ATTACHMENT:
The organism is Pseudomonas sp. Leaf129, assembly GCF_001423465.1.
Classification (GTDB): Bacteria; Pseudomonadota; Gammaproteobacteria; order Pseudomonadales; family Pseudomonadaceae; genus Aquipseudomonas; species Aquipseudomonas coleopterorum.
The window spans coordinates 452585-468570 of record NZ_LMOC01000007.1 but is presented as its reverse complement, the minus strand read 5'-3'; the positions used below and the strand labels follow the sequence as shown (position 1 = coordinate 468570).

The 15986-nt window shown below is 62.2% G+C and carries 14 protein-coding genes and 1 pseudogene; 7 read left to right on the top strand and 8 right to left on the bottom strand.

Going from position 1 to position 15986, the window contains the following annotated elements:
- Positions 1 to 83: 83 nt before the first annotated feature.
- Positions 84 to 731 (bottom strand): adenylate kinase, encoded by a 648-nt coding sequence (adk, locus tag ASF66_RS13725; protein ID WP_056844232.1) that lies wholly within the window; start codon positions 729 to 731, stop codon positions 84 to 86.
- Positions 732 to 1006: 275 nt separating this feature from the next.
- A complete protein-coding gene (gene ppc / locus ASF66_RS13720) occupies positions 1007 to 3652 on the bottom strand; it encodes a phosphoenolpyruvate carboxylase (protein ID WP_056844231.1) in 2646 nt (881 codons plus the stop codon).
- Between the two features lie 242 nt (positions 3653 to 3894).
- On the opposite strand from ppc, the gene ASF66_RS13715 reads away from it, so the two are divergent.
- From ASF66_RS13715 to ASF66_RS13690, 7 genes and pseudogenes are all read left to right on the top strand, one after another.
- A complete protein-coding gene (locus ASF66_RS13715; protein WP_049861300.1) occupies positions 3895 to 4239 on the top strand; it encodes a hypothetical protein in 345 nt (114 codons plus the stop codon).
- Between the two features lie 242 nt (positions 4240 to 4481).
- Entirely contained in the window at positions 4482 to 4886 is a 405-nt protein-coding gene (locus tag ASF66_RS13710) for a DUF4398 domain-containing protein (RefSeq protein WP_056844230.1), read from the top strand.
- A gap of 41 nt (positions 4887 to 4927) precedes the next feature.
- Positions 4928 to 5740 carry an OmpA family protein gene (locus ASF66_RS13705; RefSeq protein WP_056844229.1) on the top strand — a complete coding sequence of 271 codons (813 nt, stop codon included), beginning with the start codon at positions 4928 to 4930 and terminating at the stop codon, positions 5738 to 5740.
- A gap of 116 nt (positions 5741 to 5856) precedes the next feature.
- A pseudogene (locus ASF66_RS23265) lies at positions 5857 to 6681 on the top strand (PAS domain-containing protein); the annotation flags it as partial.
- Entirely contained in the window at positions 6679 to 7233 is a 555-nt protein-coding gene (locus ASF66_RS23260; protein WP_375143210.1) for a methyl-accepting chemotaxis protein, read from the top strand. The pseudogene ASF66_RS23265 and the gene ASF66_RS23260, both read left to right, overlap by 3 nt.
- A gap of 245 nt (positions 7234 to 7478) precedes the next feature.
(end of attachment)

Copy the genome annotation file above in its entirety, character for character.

The organism is Pseudomonas sp. Leaf129, assembly GCF_001423465.1.
Classification (GTDB): Bacteria; Pseudomonadota; Gammaproteobacteria; order Pseudomonadales; family Pseudomonadaceae; genus Aquipseudomonas; species Aquipseudomonas coleopterorum.
The window spans coordinates 452585-468570 of record NZ_LMOC01000007.1 but is presented as its reverse complement, the minus strand read 5'-3'; the positions used below and the strand labels follow the sequence as shown (position 1 = coordinate 468570).

The 15986-nt window shown below is 62.2% G+C and carries 14 protein-coding genes and 1 pseudogene; 7 read left to right on the top strand and 8 right to left on the bottom strand.

Going from position 1 to position 15986, the window contains the following annotated elements:
- Positions 1 to 83: 83 nt before the first annotated feature.
- Positions 84 to 731 (bottom strand): adenylate kinase, encoded by a 648-nt coding sequence (adk, locus tag ASF66_RS13725; protein ID WP_056844232.1) that lies wholly within the window; start codon positions 729 to 731, stop codon positions 84 to 86.
- Positions 732 to 1006: 275 nt separating this feature from the next.
- A complete protein-coding gene (gene ppc / locus ASF66_RS13720) occupies positions 1007 to 3652 on the bottom strand; it encodes a phosphoenolpyruvate carboxylase (protein ID WP_056844231.1) in 2646 nt (881 codons plus the stop codon).
- Between the two features lie 242 nt (positions 3653 to 3894).
- On the opposite strand from ppc, the gene ASF66_RS13715 reads away from it, so the two are divergent.
- From ASF66_RS13715 to ASF66_RS13690, 7 genes and pseudogenes are all read left to right on the top strand, one after another.
- A complete protein-coding gene (locus ASF66_RS13715; protein WP_049861300.1) occupies positions 3895 to 4239 on the top strand; it encodes a hypothetical protein in 345 nt (114 codons plus the stop codon).
- Between the two features lie 242 nt (positions 4240 to 4481).
- Entirely contained in the window at positions 4482 to 4886 is a 405-nt protein-coding gene (locus tag ASF66_RS13710) for a DUF4398 domain-containing protein (RefSeq protein WP_056844230.1), read from the top strand.
- A gap of 41 nt (positions 4887 to 4927) precedes the next feature.
- Positions 4928 to 5740 carry an OmpA family protein gene (locus ASF66_RS13705; RefSeq protein WP_056844229.1) on the top strand — a complete coding sequence of 271 codons (813 nt, stop codon included), beginning with the start codon at positions 4928 to 4930 and terminating at the stop codon, positions 5738 to 5740.
- A gap of 116 nt (positions 5741 to 5856) precedes the next feature.
- A pseudogene (locus ASF66_RS23265) lies at positions 5857 to 6681 on the top strand (PAS domain-containing protein); the annotation flags it as partial.
- Entirely contained in the window at positions 6679 to 7233 is a 555-nt protein-coding gene (locus ASF66_RS23260; protein WP_375143210.1) for a methyl-accepting chemotaxis protein, read from the top strand. The pseudogene ASF66_RS23265 and the gene ASF66_RS23260, both read left to right, overlap by 3 nt.
- A gap of 245 nt (positions 7234 to 7478) precedes the next feature.